Master's Culminating Experience
Objective: Examine the relationship between sleep hygiene behaviors, overall distress, and total hours of sleep in a college population. The predictors analyzed were: sleep quality, total hours of sleep, level of distress, bedtime, wake time, time to fall asleep, alcohol/drug use, exercise, caffeine consumption and grade point average.
Methods: A retrospective chart review gathered client information from the CCAPS-34 questionnaire and the Standardized Data Set (SDS), obtained by Counseling and Wellness Services at Wright State University. ANOVA determined statistically significant relationships between the variables.
Results: Seven-hundred sixty-seven charts were reviewed. The majority of students included in the study were white (64.2%), women (59.7%), and 18-25 years old (80%). Forty-one percent of the students indicated a high level of distress. Statistically significant differences (p30 minutes to fall asleep, alcohol/drug use to sleep, current caffeine consumption, and lack of exercise. The following predictors were found to be related to lower amounts of total sleep: poor sleep quality, high distress, late bedtime, >30 minutes to fall asleep, alcohol/drug use to sleep and caffeine use.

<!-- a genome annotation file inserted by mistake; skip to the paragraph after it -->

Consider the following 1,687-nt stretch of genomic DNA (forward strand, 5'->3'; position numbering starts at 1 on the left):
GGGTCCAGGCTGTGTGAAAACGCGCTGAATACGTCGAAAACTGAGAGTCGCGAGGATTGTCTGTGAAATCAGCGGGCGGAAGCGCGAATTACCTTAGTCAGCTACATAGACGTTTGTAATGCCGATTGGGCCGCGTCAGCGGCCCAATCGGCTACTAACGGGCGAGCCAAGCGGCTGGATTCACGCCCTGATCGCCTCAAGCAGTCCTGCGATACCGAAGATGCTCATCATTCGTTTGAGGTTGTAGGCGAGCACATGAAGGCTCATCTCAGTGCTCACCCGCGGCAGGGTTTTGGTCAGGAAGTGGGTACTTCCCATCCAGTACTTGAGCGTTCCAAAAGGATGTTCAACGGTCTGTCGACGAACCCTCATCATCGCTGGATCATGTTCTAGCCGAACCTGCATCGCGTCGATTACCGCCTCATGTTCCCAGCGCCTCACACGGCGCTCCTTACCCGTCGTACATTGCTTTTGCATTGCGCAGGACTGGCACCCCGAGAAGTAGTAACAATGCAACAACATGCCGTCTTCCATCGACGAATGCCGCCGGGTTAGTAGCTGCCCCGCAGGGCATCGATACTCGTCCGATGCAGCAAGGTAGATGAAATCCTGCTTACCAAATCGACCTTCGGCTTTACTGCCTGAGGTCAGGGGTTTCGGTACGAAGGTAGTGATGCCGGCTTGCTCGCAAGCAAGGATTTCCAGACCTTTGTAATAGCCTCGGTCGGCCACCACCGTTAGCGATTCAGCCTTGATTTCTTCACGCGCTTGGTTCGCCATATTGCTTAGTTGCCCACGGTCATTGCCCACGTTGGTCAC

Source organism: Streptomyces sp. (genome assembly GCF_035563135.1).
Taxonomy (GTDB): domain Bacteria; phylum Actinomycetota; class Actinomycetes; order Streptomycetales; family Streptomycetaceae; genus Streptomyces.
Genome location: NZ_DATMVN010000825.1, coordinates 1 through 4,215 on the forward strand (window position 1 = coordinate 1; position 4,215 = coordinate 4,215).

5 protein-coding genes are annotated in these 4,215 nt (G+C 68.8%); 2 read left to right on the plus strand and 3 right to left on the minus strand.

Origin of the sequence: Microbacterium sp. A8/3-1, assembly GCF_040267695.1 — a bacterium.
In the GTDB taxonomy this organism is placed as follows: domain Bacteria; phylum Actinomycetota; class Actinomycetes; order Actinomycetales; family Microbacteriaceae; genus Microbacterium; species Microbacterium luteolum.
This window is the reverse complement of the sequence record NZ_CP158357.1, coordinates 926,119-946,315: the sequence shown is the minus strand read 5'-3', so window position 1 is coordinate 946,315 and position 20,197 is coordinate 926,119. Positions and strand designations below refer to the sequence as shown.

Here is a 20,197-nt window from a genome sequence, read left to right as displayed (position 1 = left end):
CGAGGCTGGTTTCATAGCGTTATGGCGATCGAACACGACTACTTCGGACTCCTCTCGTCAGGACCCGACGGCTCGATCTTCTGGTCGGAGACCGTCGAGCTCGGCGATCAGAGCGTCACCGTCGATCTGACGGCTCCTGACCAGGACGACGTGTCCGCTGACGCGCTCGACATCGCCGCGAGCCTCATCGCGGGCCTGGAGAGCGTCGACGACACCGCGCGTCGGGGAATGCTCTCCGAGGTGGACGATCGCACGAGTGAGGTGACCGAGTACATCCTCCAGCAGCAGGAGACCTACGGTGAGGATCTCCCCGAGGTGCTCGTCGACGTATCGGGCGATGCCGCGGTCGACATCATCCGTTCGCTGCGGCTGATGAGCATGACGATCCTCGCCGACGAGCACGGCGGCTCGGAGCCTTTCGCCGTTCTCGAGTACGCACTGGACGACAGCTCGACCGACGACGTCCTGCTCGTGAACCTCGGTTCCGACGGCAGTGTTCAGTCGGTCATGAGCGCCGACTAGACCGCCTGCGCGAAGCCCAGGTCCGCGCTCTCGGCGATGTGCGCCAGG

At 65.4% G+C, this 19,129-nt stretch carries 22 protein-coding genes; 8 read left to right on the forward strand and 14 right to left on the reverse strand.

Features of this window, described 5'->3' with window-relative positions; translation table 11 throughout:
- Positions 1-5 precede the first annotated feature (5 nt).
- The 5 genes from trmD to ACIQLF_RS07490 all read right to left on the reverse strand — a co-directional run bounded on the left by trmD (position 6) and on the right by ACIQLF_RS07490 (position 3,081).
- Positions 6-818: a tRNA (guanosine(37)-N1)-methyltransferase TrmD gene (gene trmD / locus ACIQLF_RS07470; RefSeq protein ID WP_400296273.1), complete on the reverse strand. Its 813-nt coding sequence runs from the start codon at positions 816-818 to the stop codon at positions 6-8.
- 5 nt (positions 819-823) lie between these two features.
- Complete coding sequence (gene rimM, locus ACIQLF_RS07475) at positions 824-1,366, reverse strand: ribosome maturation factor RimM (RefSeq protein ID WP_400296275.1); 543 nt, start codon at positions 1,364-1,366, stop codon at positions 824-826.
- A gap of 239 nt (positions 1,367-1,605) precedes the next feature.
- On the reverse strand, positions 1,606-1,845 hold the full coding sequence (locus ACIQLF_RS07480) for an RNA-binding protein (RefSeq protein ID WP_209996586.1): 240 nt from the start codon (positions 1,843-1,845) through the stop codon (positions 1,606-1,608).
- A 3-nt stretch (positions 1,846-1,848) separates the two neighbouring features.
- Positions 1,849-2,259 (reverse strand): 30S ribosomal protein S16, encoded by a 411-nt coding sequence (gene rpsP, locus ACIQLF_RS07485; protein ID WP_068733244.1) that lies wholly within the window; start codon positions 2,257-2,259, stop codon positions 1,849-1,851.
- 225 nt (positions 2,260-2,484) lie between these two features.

Conclusion: Several sleep hygiene behaviors have a relationship between high levels of distress and poor total sleep in the college population. It is important to consider these factors when working with students with high distress and target preventive behaviors while building resilience among college students to manage distress.
Knight, N. (2016). Examining the Relationship between Adequate Sleep, Sleep Behaviors, and Psychological Distress in College Students. Wright State University, Dayton, Ohio.
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